Tverskoy Boulevard

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Tverskoy Boulevard
A facade on Tverskoy Boulevard

Tverskoy Boulevard (Russian: Тверской бульвар) is one of the main thoroughfares in central Moscow. It is a part of the Boulevard Ring and begins at the end of the Nikitsky Boulevard, at the crossing with Nikitsky Street. The boulevard ends at the Pushkin Square and Tverskaya Street, one of the busiest places in Moscow. East of Tverskaya Street becomes Strastnoy Boulevard.

Tverskoy Boulevard was the first boulevard in the historical neighbourhood of Bely Gorod, "White Town" in Russian. The name comes from the fact that Bely Gorod was surrounded by white stone fortification wall which was built at the end of the 15th century and demolished at the end of the 17th century. It was replaced by several boulevards, together forming the Boulevard Ring.

This oldest of Moscow's boulevards was laid out in 1796 under the direction of the architect Karin[disambiguation needed]. Silver birches were the first trees to be planted here, but they did not take root, and so for almost 200 years the wind has rustled through the heavy foliage of mighty lime trees. Immediately after it was laid out this picturesque boulevard became a favourite place for high society people to take their walks. It became “a green club” for the Moscow aristocracy because of a great number of lime trees on the boulevard.

In October 1812 the boulevard's appearance was dramatically changed when French soldiers put up their tents here. They used the lamp posts to hang Muscovites whom they suspected of arson. Almost all the limes were cut down for firewood. After the French retreat, Tverskoy got some rivals, as new boulevards were laid out. Nevertheless, it remained so much more popular than the others that people would often simply say 'the Boulevard,' and it was understood that thev were referring to Tverskoy.

In the reign of Nicolas the I mulberry trees were planted on the boulevard, and they produce their leaves late. In spring the emperor came to visit Moscow and he went for an early morning stroll along the boulevard. He drew attention to the incomprehensible ‘sticks’ on the boulevard, and so Zakrevsky, the governor-general, ordered the fire brigade for the Tverskoy area to take up these trees that same night. The following morning he reported to the emperor: “Your Highness, the Boulevard has been cleared of sticks!”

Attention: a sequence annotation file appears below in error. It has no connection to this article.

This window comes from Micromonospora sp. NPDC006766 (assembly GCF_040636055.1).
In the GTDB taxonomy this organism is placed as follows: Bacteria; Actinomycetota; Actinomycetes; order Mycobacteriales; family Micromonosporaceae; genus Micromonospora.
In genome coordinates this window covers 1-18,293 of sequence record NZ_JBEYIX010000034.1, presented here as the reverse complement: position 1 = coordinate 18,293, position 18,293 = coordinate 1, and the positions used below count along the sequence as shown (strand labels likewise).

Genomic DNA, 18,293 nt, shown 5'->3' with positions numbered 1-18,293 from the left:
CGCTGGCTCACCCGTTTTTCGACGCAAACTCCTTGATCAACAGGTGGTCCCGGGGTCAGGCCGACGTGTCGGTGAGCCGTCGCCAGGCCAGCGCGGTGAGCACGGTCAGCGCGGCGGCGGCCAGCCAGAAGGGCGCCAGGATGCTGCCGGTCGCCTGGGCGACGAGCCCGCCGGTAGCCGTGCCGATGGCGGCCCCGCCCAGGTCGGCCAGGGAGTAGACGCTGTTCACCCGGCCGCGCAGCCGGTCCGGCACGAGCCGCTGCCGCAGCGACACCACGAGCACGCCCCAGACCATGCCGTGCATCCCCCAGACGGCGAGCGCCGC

In the years before the revolution the boulevard and coffee house opposite where the Pushkin Theatre now stands were the favourite meeting places for Moscow's artists.

At the beginning of the boulevard a statue of the scientist K. Timiryazev was unveiled on 4 November 1923, sculpted by Sergey Merkurov and laid out by the architect Osipov. The scholar is depicted in the gown of Cambridge University where he was awarded an honorary doctorate. The granite pedestal beares the inscription of 'the curve of plant physiology' which Timiryazev elucidated. In October 1941 the statue was overturned by a Fascist bomb, but after a few hours it was back in its place. Its lower half still bears the marks caused by bomb splinters.

In 1995 a statue by Bichugov was put up in the centre of the boulevard in memory of Sergei Yesenin.

On the left hand side at No. 11 there is a house built in the first half of the 19th century. From 1889 to 1928 it was the home of the great actress Maria Yermolova. Her father was the prompter at the Maly Theatre--she learnt to read from his prompt copies of plays. In 1862 her father enrolled her in the drama school on Neglinnaya Street. It was said of her first role, in Emilia Galotti on the stage of the Maly Theatre, that such a debut occurs only once in a hundred years. She played the lead roles in the tragedies The Maid of Orleans and Mary Stuart by Friedrich Schiller, and Katerina Kabanova and Larisa Ogudalova in Ostrovsky's plays. Her study was on the first floor with windows of violet glass. On 15 May 1970 the house was opened as a memorial museum.

On the site of the new building of MKhAT (No.22) stood the house of A. Kologrivov, where long years ago extravagant balls were held. Praskovya Yurevna, the elderly lady of the house, was very keen on these entertainments, and she served Griboyedov as a model for his Tatyana Yurevna in Woe from Wit -

       Such balls she gives – none could be richer  
       From Christmas-tide and on to Easter.

In her younger days she organized performances of Italian operas in her home, and took part herself as prima donna. Karamzin was a devoted admirer of her talent. It was in this house in 1829 at a ball of the renowned dancing master Yogel that Alexander Pushkin met the young beauty Natalia Goncharova for the first time, and fell head over heels in love with her. Two years later she became his wife.

At house No. 25 a beautiful yellow and white mansion is concealed behind a modest fence. Early last century it was owned by A. Yakoviev, the uncle of A. Hertzen. Hertzen was born here in 1812, and hence the building is often known as 'Hertzen's house'.

In 1920 the house was handed over to writers' organisations, and it became the country's literary centre. Yesenin and Mayakovsky gave readings here.

Many Russian writers described Tverskoy Boulevard in their books, for example Leo Tolstoy, Anton Chekhov, Ivan Bunin, Alexander Pushkin and Mikhail Bulgakov. This area is one of the cultural centers of Moscow. There are many museums, theatres and galleries here.


Source: "Great Moscow 850: Guide", E.Efimova, 1997

Coordinates: 55°45′43″N 37°36′09″E / 55.76194°N 37.60250°E / 55.76194; 37.60250